scientists discover basic principle of neuroplasticity

Our brains are famously flexible, or “plastic,” because neurons can do new things by forging new or stronger connections with other neurons. But if some connections strengthen, neuroscientists have reasoned, neurons must compensate lest they become overwhelmed with input. In a new study in Science, researchers at the Picower Institute for Learning and Memory at MIT …

the effects of radiofrequency electromagnetic radiation on neurotransmitters in the brain

The authors of a recent review of research on the effects of radiofrequency electromagnetic radiation (EMR) exposure on the brain and nervous system say "With the rapid development of electronic information in the past 30 years, technical achievements based on electromagnetism have been widely used in various fields pertaining to human production and life. Consequently, …

seven facts about the brain that incline the mind to joy

The mind and the brain are mainly (and perhaps entirely) a single unified system Almost every – and perhaps every – subjective state is correlated with an objective, material brain state. Other than a transcendental factor – call it God, Spirit, Energy, or by whatever name – by definition, what else could be going on …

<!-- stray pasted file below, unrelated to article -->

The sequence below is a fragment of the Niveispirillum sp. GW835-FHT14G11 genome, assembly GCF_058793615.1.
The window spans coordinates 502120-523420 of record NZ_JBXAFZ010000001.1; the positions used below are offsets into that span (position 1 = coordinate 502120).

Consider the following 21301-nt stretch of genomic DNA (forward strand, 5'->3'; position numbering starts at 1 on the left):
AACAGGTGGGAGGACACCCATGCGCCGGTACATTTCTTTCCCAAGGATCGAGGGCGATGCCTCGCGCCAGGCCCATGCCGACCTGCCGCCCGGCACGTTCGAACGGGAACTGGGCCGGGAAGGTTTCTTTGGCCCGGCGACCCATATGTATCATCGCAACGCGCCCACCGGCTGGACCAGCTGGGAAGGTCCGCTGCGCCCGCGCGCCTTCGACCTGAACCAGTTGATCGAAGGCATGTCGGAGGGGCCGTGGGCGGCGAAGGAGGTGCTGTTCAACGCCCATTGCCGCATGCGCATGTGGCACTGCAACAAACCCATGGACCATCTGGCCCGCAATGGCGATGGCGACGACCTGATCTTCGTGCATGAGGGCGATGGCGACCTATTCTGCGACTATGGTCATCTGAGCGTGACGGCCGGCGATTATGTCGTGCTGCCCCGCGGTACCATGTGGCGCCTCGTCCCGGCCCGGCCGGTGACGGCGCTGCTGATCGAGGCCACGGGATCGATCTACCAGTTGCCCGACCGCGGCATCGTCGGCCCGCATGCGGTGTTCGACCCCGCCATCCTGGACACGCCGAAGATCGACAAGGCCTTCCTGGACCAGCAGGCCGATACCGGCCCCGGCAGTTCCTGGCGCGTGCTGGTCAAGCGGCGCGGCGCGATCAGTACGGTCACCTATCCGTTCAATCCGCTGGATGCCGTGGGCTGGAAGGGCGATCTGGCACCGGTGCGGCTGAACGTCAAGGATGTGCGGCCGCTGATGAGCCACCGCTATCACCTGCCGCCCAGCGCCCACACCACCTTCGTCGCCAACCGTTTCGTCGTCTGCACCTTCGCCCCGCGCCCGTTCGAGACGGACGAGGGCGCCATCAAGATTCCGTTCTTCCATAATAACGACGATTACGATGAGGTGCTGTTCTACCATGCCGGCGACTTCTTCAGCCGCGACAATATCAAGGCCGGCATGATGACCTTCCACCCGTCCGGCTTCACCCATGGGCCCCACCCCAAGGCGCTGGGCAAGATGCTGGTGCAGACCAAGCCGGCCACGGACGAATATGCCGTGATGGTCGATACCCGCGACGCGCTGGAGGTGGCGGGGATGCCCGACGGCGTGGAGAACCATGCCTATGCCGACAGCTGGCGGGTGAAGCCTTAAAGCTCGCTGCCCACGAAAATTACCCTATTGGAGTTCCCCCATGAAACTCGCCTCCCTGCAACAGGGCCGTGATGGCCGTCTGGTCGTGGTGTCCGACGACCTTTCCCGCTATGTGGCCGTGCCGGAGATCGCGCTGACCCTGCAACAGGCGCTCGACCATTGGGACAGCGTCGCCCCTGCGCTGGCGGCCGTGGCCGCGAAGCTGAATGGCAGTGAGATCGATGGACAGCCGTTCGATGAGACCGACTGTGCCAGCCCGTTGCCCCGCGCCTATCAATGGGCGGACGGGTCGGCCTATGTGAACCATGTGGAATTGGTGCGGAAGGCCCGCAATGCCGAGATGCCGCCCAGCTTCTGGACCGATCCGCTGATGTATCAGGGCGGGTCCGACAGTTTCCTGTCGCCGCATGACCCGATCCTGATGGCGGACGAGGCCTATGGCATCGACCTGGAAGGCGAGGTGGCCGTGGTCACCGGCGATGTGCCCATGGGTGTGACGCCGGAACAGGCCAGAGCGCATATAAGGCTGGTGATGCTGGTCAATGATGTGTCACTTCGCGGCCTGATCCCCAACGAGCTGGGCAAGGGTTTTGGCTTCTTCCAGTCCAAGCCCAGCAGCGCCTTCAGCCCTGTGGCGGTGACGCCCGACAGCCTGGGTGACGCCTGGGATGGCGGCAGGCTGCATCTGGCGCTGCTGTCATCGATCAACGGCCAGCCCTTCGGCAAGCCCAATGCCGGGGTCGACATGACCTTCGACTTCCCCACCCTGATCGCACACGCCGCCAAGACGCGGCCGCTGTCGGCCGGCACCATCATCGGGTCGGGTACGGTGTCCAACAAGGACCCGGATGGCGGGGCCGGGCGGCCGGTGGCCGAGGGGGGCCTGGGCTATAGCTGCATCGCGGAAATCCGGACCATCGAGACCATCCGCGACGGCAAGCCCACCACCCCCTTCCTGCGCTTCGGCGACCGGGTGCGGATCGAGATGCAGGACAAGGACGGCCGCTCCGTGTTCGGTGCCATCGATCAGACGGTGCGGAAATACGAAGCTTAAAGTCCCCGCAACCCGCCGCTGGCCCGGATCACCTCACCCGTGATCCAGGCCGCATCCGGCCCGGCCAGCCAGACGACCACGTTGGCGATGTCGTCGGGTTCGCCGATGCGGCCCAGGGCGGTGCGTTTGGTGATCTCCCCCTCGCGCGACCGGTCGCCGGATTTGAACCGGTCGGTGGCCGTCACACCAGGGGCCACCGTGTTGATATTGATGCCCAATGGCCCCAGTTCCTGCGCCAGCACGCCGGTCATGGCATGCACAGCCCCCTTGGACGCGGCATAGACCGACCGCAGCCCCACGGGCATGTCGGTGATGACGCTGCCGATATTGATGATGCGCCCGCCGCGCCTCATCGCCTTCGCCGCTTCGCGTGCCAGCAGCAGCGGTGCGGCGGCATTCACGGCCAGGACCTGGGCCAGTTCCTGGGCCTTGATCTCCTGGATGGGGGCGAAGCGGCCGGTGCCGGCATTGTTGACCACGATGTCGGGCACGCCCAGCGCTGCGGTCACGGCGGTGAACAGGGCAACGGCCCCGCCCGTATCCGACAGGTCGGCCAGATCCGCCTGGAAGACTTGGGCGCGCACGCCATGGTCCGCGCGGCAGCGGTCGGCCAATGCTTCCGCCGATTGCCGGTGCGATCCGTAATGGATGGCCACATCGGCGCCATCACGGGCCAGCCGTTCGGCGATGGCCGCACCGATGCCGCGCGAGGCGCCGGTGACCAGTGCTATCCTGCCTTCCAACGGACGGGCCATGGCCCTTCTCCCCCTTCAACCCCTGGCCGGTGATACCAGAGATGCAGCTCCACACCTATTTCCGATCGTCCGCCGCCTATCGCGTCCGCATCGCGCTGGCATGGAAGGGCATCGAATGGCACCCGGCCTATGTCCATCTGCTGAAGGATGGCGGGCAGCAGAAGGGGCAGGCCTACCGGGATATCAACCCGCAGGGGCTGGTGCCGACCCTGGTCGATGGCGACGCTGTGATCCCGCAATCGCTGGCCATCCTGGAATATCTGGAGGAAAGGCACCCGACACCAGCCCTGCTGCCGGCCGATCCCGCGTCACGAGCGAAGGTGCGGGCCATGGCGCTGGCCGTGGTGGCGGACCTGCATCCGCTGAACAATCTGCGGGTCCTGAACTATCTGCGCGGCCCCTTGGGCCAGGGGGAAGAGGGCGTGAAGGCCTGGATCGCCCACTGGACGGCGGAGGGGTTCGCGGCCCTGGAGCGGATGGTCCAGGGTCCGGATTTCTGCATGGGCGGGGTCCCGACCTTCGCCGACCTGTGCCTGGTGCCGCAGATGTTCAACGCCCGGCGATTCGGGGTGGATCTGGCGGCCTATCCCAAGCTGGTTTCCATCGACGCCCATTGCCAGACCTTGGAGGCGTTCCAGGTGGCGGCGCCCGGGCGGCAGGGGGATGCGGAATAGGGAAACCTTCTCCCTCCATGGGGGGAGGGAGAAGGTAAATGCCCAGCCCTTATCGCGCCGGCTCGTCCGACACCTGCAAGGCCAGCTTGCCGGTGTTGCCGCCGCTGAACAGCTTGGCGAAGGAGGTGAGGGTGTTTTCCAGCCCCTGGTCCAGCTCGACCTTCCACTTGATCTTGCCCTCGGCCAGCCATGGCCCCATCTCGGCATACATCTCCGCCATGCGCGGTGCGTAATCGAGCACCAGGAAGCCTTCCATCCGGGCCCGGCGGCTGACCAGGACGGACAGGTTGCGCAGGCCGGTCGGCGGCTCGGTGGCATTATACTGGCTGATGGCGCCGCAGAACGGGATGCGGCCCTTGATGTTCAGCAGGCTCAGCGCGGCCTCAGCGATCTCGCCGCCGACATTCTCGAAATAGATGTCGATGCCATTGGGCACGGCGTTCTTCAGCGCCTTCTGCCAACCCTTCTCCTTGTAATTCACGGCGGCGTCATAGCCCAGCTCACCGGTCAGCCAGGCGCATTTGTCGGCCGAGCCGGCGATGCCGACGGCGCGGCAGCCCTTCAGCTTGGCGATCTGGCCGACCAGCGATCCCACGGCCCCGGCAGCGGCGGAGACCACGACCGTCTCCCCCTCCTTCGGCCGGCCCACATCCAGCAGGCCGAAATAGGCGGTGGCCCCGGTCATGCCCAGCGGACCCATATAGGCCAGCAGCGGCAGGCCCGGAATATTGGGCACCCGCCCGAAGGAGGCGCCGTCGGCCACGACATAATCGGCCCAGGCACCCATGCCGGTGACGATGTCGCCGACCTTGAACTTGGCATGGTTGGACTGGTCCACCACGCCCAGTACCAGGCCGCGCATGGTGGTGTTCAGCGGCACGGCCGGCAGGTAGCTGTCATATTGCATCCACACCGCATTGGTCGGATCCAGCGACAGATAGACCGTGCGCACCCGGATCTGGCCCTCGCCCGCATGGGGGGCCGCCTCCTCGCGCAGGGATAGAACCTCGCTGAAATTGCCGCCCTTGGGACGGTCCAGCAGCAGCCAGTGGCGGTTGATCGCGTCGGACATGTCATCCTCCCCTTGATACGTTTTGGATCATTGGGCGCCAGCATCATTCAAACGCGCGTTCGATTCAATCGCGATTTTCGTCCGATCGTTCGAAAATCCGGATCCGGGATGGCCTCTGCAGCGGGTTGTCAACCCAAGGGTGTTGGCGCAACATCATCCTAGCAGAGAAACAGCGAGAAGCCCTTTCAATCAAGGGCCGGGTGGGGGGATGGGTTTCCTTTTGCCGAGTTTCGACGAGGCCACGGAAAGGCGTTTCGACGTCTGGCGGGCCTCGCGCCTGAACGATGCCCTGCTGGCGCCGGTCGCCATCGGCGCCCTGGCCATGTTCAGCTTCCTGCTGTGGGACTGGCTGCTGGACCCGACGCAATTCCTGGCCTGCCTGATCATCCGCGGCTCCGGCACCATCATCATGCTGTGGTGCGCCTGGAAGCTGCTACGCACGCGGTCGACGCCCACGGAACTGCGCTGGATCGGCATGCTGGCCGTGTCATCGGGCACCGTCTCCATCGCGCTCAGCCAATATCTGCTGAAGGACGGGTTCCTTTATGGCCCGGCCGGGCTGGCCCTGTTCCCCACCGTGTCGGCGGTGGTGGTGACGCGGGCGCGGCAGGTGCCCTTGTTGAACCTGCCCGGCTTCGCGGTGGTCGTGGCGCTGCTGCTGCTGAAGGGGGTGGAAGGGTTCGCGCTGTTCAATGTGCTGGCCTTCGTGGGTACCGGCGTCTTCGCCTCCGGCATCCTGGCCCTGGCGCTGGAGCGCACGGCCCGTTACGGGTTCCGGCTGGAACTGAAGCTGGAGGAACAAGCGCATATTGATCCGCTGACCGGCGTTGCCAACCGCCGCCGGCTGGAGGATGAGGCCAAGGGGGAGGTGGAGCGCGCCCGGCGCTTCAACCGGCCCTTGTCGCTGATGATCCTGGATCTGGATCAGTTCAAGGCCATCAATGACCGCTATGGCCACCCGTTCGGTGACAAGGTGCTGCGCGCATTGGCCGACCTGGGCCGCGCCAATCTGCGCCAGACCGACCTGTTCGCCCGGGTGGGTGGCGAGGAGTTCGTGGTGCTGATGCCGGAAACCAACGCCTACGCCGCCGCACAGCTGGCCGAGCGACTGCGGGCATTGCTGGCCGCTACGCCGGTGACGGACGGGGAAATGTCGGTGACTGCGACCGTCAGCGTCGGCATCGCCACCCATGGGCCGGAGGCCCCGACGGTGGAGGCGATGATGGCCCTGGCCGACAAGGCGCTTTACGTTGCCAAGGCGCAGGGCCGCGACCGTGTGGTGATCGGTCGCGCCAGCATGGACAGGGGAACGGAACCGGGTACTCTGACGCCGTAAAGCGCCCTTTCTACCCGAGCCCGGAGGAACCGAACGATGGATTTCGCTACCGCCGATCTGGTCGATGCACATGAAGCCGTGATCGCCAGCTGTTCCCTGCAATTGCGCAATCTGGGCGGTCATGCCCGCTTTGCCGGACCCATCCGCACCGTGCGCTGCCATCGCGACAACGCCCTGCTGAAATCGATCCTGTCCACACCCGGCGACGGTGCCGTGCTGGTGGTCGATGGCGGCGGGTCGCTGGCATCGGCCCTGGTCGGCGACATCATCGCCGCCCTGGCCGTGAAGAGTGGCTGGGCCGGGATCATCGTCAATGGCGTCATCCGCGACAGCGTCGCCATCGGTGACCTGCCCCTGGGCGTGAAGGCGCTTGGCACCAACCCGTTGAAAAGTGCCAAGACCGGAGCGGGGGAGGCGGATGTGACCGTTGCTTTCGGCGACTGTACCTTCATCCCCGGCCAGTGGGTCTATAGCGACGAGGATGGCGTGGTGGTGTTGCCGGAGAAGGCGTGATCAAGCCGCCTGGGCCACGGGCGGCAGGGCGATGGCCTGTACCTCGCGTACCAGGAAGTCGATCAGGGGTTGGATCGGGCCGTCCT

neurotransmitters and brain function (a really good summary)

Neurons (nerve cells) in the brain form elaborate networks, with each neuron having up to 15,000 connections with neighbouring neurons at contact points called synapses. While the nerve impulse travel through the neuron as an electrical impulse, it does not cross the gap known as the synaptic cleft but rather stimulates the release of a …

call to awakening: reframing mental distress as a potential catalyst for positive change

These films are about our individual and collective awakening and how we can use crisis to awaken and find our calling in order to make the world a better place. The series of short films were inspired by and made during the COVID-19 pandemic, about our times and how to navigate a changing world. They …

is meditation the reason this monk’s brain is eight years younger than his body?

While there's no fountain of youth, a Tibetian Buddhist monk may have tapped into the next best thing, according to an analysis showing that his 41-year-old brain actually resembles that of a 33-year-old.  The monk, Yongey Mingyur Rinpoche (YMR), a renowned meditation practitioner and teacher, began meditating at age 9. The "extraordinary number of hours" …

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